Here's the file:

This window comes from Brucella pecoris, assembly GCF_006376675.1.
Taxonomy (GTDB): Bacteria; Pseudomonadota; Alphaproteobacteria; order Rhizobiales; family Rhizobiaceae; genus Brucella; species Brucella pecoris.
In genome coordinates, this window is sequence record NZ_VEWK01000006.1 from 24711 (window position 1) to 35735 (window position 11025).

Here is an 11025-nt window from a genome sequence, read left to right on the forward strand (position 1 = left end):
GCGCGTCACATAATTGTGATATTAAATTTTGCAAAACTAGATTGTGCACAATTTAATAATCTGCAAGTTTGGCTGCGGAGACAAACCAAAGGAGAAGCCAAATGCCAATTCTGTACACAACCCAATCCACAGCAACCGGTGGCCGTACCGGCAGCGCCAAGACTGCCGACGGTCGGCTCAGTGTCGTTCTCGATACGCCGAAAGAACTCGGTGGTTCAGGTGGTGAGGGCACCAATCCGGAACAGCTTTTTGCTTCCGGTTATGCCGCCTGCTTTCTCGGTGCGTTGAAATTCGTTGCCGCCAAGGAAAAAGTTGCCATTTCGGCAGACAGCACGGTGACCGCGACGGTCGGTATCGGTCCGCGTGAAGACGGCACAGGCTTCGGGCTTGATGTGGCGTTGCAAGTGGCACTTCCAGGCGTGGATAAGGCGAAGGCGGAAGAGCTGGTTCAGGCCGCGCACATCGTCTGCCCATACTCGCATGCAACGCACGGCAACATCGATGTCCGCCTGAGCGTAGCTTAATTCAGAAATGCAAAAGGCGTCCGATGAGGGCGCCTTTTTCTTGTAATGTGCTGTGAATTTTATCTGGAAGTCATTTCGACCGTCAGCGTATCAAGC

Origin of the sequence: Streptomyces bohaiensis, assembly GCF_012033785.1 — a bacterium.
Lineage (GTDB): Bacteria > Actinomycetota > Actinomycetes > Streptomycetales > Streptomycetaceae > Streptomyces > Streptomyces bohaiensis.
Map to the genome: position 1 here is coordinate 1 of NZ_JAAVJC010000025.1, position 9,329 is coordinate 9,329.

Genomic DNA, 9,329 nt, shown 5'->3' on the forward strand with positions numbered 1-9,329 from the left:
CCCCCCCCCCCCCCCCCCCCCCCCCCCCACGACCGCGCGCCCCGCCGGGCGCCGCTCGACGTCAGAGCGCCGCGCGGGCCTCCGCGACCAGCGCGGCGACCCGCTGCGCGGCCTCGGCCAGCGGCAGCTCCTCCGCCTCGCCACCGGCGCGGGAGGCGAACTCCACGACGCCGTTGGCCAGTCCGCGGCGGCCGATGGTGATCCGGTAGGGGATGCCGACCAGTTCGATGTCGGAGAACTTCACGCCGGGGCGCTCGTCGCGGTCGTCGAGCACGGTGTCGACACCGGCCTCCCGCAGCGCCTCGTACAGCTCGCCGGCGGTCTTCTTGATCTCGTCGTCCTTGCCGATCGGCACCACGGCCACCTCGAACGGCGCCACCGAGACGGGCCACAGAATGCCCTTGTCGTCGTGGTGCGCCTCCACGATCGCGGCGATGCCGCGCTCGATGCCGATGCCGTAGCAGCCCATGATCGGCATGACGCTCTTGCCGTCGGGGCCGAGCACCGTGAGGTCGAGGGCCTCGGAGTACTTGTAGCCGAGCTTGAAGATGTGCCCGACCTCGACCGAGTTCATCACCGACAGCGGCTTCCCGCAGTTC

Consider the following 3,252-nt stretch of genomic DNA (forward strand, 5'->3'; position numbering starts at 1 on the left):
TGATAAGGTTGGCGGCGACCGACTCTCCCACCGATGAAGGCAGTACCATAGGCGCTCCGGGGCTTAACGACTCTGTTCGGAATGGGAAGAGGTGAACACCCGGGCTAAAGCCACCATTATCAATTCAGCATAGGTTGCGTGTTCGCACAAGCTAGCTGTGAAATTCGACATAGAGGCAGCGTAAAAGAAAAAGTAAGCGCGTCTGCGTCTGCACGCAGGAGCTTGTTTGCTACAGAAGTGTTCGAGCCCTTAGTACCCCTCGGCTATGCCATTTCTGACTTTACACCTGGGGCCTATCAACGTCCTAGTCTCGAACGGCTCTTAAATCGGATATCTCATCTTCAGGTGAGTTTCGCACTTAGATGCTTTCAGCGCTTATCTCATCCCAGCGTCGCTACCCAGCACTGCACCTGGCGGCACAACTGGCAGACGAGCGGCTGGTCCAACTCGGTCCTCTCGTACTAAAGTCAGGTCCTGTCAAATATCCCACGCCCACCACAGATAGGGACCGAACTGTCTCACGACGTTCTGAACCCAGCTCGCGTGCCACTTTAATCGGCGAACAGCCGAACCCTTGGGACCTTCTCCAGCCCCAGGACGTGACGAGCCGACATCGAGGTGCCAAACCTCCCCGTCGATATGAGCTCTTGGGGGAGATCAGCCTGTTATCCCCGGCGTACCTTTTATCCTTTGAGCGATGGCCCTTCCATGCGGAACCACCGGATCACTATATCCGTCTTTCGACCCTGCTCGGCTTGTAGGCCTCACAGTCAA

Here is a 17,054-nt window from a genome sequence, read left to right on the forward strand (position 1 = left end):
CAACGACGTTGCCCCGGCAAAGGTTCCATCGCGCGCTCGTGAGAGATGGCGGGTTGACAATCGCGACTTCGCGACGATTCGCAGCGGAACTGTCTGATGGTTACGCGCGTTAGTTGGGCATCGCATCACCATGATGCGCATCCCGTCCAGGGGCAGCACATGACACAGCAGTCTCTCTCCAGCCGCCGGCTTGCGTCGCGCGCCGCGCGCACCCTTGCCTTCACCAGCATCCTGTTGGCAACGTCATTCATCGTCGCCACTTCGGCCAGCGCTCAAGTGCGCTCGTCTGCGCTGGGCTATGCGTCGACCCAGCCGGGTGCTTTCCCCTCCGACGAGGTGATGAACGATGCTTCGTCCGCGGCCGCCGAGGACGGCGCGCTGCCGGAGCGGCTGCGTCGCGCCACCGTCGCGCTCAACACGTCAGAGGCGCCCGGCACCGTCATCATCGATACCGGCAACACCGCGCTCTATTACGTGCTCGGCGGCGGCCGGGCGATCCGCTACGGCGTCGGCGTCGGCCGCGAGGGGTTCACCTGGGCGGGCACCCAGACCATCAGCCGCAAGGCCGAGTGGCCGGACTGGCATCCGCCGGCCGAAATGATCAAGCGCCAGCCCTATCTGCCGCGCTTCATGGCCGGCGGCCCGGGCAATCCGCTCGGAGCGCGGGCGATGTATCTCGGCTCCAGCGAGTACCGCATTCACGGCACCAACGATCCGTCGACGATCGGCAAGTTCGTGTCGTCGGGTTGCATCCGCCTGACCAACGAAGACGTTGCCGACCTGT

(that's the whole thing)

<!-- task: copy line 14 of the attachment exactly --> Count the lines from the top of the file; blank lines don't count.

CAACGACGTTGCCCCGGCAAAGGTTCCATCGCGCGCTCGTGAGAGATGGCGGGTTGACAATCGCGACTTCGCGACGATTCGCAGCGGAACTGTCTGATGGTTACGCGCGTTAGTTGGGCATCGCATCACCATGATGCGCATCCCGTCCAGGGGCAGCACATGACACAGCAGTCTCTCTCCAGCCGCCGGCTTGCGTCGCGCGCCGCGCGCACCCTTGCCTTCACCAGCATCCTGTTGGCAACGTCATTCATCGTCGCCACTTCGGCCAGCGCTCAAGTGCGCTCGTCTGCGCTGGGCTATGCGTCGACCCAGCCGGGTGCTTTCCCCTCCGACGAGGTGATGAACGATGCTTCGTCCGCGGCCGCCGAGGACGGCGCGCTGCCGGAGCGGCTGCGTCGCGCCACCGTCGCGCTCAACACGTCAGAGGCGCCCGGCACCGTCATCATCGATACCGGCAACACCGCGCTCTATTACGTGCTCGGCGGCGGCCGGGCGATCCGCTACGGCGTCGGCGTCGGCCGCGAGGGGTTCACCTGGGCGGGCACCCAGACCATCAGCCGCAAGGCCGAGTGGCCGGACTGGCATCCGCCGGCCGAAATGATCAAGCGCCAGCCCTATCTGCCGCGCTTCATGGCCGGCGGCCCGGGCAATCCGCTCGGAGCGCGGGCGATGTATCTCGGCTCCAGCGAGTACCGCATTCACGGCACCAACGATCCGTCGACGATCGGCAAGTTCGTGTCGTCGGGTTGCATCCGCCTGACCAACGAAGACGTTGCCGACCTGT